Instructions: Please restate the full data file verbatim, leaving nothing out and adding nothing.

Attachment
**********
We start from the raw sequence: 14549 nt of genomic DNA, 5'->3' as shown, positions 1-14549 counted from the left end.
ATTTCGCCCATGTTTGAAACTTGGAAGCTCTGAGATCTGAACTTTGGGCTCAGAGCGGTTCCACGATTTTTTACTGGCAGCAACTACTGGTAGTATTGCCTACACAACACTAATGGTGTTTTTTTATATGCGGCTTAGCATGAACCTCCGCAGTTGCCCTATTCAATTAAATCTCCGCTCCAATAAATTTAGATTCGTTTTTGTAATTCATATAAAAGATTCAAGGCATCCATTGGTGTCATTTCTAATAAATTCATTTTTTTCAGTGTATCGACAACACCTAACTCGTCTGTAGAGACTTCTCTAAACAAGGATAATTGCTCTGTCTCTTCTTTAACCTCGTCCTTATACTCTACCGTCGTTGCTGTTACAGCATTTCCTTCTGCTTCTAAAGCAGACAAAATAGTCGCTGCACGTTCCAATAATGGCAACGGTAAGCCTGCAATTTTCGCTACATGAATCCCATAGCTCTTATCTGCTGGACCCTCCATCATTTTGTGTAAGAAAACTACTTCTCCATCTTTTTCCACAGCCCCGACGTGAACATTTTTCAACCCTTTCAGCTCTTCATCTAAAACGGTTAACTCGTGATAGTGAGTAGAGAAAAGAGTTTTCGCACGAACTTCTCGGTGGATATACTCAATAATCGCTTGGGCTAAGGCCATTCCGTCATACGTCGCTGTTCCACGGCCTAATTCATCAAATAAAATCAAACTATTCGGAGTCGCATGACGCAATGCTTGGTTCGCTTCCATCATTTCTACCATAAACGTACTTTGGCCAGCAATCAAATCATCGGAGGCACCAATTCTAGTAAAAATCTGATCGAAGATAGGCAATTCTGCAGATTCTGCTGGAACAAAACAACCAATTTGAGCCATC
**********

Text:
We start from the raw sequence: 14549 nt of genomic DNA, 5'->3' as shown, positions 1-14549 counted from the left end.
ATTTCGCCCATGTTTGAAACTTGGAAGCTCTGAGATCTGAACTTTGGGCTCAGAGCGGTTCCACGATTTTTTACTGGCAGCAACTACTGGTAGTATTGCCTACACAACACTAATGGTGTTTTTTTATATGCGGCTTAGCATGAACCTCCGCAGTTGCCCTATTCAATTAAATCTCCGCTCCAATAAATTTAGATTCGTTTTTGTAATTCATATAAAAGATTCAAGGCATCCATTGGTGTCATTTCTAATAAATTCATTTTTTTCAGTGTATCGACAACACCTAACTCGTCTGTAGAGACTTCTCTAAACAAGGATAATTGCTCTGTCTCTTCTTTAACCTCGTCCTTATACTCTACCGTCGTTGCTGTTACAGCATTTCCTTCTGCTTCTAAAGCAGACAAAATAGTCGCTGCACGTTCCAATAATGGCAACGGTAAGCCTGCAATTTTCGCTACATGAATCCCATAGCTCTTATCTGCTGGACCCTCCATCATTTTGTGTAAGAAAACTACTTCTCCATCTTTTTCCACAGCCCCGACGTGAACATTTTTCAACCCTTTCAGCTCTTCATCTAAAACGGTTAACTCGTGATAGTGAGTAGAGAAAAGAGTTTTCGCACGAACTTCTCGGTGGATATACTCAATAATCGCTTGGGCTAAGGCCATTCCGTCATACGTCGCTGTTCCACGGCCTAATTCATCAAATAAAATCAAACTATTCGGAGTCGCATGACGCAATGCTTGGTTCGCTTCCATCATTTCTACCATAAACGTACTTTGGCCAGCAATCAAATCATCGGAGGCACCAATTCTAGTAAAAATCTGATCGAAGATAGGCAATTCTGCAGATTCTGCTGGAACAAAACAACCAATTTGAGCCATC